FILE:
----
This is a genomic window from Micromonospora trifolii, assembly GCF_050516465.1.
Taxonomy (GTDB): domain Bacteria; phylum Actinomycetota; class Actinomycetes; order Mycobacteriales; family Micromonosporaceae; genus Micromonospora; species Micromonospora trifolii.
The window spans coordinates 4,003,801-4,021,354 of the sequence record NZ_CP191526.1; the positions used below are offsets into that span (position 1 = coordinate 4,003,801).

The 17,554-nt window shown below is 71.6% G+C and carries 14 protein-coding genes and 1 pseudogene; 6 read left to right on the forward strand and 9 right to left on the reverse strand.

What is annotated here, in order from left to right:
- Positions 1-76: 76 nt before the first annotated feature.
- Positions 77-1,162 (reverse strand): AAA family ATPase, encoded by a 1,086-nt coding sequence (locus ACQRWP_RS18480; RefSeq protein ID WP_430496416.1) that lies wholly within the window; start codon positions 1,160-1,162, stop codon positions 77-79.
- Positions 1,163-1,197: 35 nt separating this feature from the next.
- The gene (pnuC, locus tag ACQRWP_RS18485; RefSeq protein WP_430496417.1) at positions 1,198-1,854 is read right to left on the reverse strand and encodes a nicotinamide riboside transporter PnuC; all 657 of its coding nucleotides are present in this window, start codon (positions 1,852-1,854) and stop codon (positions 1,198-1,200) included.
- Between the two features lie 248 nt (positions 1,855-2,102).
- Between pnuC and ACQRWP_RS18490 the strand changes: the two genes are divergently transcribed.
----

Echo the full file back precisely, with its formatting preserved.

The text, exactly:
This is a genomic window from Micromonospora trifolii, assembly GCF_050516465.1.
Taxonomy (GTDB): domain Bacteria; phylum Actinomycetota; class Actinomycetes; order Mycobacteriales; family Micromonosporaceae; genus Micromonospora; species Micromonospora trifolii.
The window spans coordinates 4,003,801-4,021,354 of the sequence record NZ_CP191526.1; the positions used below are offsets into that span (position 1 = coordinate 4,003,801).

The 17,554-nt window shown below is 71.6% G+C and carries 14 protein-coding genes and 1 pseudogene; 6 read left to right on the forward strand and 9 right to left on the reverse strand.

What is annotated here, in order from left to right:
- Positions 1-76: 76 nt before the first annotated feature.
- Positions 77-1,162 (reverse strand): AAA family ATPase, encoded by a 1,086-nt coding sequence (locus ACQRWP_RS18480; RefSeq protein ID WP_430496416.1) that lies wholly within the window; start codon positions 1,160-1,162, stop codon positions 77-79.
- Positions 1,163-1,197: 35 nt separating this feature from the next.
- The gene (pnuC, locus tag ACQRWP_RS18485; RefSeq protein WP_430496417.1) at positions 1,198-1,854 is read right to left on the reverse strand and encodes a nicotinamide riboside transporter PnuC; all 657 of its coding nucleotides are present in this window, start codon (positions 1,852-1,854) and stop codon (positions 1,198-1,200) included.
- Between the two features lie 248 nt (positions 1,855-2,102).
- Between pnuC and ACQRWP_RS18490 the strand changes: the two genes are divergently transcribed.